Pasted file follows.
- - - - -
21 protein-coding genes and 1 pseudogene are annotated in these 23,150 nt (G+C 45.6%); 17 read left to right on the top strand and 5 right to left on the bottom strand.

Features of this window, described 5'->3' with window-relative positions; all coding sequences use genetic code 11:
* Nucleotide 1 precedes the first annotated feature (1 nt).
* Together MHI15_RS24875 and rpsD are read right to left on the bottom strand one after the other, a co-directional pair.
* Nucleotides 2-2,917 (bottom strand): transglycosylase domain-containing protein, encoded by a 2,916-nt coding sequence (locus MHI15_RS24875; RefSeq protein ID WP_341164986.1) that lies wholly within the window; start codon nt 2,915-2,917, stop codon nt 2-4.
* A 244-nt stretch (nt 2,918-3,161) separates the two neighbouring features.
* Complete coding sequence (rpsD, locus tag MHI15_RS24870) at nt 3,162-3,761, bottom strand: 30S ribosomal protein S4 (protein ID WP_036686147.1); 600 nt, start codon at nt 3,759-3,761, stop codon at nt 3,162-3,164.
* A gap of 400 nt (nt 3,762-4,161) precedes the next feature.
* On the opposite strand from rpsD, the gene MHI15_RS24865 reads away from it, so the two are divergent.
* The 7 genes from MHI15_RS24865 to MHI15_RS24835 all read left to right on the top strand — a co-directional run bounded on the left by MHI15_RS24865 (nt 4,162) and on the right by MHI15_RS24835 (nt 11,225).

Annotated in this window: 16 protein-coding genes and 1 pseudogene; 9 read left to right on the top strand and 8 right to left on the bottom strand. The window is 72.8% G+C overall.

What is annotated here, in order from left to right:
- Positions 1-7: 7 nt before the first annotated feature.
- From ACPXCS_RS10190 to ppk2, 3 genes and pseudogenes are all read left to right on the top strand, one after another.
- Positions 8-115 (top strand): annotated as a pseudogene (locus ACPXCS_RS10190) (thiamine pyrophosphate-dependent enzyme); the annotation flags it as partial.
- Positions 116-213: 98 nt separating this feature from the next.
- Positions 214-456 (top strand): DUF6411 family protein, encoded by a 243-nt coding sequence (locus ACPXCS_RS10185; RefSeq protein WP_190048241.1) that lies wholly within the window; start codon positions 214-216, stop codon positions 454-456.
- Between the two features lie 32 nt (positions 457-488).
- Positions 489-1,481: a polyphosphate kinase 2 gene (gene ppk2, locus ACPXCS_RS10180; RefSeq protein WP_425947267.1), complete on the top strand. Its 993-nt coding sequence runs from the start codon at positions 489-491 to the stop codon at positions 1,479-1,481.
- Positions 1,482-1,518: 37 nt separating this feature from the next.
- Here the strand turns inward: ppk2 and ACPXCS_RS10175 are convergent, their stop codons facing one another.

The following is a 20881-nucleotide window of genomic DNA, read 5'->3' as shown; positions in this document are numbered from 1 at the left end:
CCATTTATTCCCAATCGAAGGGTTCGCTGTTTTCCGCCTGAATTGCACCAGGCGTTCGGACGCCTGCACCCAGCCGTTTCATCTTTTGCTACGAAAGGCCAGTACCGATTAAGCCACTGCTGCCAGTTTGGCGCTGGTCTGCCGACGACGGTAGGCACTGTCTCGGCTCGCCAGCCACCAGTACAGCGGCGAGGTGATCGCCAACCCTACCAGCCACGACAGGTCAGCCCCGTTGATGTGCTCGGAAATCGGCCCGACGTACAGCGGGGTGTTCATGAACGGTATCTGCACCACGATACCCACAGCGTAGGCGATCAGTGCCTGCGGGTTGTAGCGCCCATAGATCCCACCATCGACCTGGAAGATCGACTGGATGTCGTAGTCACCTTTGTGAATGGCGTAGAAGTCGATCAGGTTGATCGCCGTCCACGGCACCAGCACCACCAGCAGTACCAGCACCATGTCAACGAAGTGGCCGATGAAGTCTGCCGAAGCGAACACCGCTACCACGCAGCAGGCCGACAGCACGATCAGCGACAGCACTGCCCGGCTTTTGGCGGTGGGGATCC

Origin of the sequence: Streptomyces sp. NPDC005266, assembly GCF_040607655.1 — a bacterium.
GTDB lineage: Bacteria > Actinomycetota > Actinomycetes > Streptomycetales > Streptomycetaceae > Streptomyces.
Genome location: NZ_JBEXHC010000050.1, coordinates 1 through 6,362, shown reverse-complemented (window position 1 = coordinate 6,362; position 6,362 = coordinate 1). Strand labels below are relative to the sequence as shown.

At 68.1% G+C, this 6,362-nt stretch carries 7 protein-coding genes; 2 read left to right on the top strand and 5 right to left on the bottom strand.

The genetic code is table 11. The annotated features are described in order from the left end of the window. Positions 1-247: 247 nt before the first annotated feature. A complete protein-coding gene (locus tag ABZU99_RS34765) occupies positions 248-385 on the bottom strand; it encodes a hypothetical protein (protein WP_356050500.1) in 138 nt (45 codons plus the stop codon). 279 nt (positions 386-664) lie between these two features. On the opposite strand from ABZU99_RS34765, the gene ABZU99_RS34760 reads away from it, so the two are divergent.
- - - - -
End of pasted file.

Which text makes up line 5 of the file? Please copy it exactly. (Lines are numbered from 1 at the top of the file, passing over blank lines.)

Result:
* Nucleotides 2-2,917 (bottom strand): transglycosylase domain-containing protein, encoded by a 2,916-nt coding sequence (locus MHI15_RS24875; RefSeq protein ID WP_341164986.1) that lies wholly within the window; start codon nt 2,915-2,917, stop codon nt 2-4.